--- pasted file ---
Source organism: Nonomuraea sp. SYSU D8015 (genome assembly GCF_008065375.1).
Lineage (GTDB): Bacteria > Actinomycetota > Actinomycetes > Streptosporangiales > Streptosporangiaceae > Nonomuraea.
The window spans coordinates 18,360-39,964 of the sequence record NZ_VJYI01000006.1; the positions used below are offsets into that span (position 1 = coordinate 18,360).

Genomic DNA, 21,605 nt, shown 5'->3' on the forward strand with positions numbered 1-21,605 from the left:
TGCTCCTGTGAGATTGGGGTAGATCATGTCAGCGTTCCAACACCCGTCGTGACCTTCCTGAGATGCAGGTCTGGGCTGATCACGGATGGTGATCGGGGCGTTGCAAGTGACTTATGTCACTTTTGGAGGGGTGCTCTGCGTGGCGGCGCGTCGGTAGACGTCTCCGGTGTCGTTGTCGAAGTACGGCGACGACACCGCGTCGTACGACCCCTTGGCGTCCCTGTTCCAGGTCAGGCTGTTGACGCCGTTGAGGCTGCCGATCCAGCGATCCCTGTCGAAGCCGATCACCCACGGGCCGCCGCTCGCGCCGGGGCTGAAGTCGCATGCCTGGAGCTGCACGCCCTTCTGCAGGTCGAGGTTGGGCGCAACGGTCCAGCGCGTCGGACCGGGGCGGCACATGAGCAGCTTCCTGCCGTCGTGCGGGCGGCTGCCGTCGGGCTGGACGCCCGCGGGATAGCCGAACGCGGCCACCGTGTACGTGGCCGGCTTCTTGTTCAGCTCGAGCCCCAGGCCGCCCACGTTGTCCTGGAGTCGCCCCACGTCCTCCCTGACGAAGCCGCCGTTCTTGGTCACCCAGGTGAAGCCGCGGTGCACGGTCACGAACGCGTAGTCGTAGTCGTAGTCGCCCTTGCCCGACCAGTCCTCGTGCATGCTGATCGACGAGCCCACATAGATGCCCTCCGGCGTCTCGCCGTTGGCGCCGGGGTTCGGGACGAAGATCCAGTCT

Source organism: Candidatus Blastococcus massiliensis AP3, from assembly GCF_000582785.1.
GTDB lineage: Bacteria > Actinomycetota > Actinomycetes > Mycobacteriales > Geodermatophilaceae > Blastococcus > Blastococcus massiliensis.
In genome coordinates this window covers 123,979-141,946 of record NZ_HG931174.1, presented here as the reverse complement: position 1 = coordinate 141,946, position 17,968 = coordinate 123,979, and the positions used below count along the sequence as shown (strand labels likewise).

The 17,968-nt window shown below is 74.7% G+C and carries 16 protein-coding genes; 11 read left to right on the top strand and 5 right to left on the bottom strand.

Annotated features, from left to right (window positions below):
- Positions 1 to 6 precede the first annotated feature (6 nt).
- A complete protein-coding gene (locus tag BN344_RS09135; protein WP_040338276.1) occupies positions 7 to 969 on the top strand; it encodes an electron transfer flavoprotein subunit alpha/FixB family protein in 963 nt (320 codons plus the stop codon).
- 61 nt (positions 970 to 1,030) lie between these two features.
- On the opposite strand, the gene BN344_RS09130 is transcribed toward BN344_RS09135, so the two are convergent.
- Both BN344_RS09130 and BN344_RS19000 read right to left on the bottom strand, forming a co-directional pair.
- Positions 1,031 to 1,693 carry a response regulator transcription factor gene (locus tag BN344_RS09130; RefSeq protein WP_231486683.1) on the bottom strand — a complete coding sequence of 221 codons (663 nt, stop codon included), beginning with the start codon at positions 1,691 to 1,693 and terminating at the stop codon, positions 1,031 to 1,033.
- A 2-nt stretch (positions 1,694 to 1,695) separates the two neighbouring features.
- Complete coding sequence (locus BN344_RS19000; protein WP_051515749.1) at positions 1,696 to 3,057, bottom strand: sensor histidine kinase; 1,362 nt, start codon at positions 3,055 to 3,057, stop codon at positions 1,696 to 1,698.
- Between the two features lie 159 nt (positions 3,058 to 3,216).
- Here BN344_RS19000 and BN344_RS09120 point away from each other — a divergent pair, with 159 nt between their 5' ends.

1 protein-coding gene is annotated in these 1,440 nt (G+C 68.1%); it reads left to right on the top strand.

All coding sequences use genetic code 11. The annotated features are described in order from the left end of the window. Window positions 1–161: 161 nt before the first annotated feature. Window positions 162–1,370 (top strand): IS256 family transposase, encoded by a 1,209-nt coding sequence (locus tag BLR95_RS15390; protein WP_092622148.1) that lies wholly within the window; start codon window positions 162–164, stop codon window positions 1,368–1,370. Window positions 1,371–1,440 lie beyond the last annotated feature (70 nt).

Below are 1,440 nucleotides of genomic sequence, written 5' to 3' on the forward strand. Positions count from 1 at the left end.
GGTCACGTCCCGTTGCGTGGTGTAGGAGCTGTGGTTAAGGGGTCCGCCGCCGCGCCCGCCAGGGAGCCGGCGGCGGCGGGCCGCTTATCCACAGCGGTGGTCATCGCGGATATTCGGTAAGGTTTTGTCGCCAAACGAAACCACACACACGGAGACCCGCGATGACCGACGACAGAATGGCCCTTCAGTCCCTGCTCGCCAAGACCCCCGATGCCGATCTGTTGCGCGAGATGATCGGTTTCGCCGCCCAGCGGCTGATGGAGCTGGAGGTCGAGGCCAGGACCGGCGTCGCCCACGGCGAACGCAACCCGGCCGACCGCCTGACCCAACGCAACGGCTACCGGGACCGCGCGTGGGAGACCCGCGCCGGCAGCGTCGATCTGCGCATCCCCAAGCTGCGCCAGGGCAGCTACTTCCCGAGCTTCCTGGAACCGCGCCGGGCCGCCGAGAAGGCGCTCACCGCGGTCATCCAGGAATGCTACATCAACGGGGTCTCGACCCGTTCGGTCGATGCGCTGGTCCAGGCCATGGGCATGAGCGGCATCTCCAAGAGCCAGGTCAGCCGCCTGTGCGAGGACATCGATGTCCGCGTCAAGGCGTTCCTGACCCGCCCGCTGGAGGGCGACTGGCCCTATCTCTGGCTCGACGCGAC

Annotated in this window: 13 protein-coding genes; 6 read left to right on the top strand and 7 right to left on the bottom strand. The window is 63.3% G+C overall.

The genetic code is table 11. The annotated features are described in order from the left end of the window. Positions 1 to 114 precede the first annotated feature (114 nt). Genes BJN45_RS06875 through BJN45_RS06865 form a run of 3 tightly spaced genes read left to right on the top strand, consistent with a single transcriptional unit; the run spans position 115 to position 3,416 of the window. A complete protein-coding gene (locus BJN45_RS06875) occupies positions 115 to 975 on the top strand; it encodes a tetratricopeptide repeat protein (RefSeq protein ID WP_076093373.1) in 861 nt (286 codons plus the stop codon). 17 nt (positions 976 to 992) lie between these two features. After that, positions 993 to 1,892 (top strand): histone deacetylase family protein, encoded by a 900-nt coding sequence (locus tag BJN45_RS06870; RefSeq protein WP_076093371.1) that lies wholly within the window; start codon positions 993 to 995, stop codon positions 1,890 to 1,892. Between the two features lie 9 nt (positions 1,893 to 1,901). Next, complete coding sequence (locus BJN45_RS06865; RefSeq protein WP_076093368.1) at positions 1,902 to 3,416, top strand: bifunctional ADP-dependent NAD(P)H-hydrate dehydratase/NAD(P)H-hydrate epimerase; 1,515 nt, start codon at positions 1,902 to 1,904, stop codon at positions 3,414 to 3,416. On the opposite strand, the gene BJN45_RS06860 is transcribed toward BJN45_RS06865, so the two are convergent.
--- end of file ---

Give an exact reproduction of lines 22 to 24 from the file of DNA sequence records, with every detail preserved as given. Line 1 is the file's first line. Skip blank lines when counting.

All coding sequences use genetic code 11. The annotated features are described in order from the left end of the window. Window positions 1–161: 161 nt before the first annotated feature. Window positions 162–1,370 (top strand): IS256 family transposase, encoded by a 1,209-nt coding sequence (locus tag BLR95_RS15390; protein WP_092622148.1) that lies wholly within the window; start codon window positions 162–164, stop codon window positions 1,368–1,370. Window positions 1,371–1,440 lie beyond the last annotated feature (70 nt).

Below are 1,440 nucleotides of genomic sequence, written 5' to 3' on the forward strand. Positions count from 1 at the left end.
GGTCACGTCCCGTTGCGTGGTGTAGGAGCTGTGGTTAAGGGGTCCGCCGCCGCGCCCGCCAGGGAGCCGGCGGCGGCGGGCCGCTTATCCACAGCGGTGGTCATCGCGGATATTCGGTAAGGTTTTGTCGCCAAACGAAACCACACACACGGAGACCCGCGATGACCGACGACAGAATGGCCCTTCAGTCCCTGCTCGCCAAGACCCCCGATGCCGATCTGTTGCGCGAGATGATCGGTTTCGCCGCCCAGCGGCTGATGGAGCTGGAGGTCGAGGCCAGGACCGGCGTCGCCCACGGCGAACGCAACCCGGCCGACCGCCTGACCCAACGCAACGGCTACCGGGACCGCGCGTGGGAGACCCGCGCCGGCAGCGTCGATCTGCGCATCCCCAAGCTGCGCCAGGGCAGCTACTTCCCGAGCTTCCTGGAACCGCGCCGGGCCGCCGAGAAGGCGCTCACCGCGGTCATCCAGGAATGCTACATCAACGGGGTCTCGACCCGTTCGGTCGATGCGCTGGTCCAGGCCATGGGCATGAGCGGCATCTCCAAGAGCCAGGTCAGCCGCCTGTGCGAGGACATCGATGTCCGCGTCAAGGCGTTCCTGACCCGCCCGCTGGAGGGCGACTGGCCCTATCTCTGGCTCGACGCGAC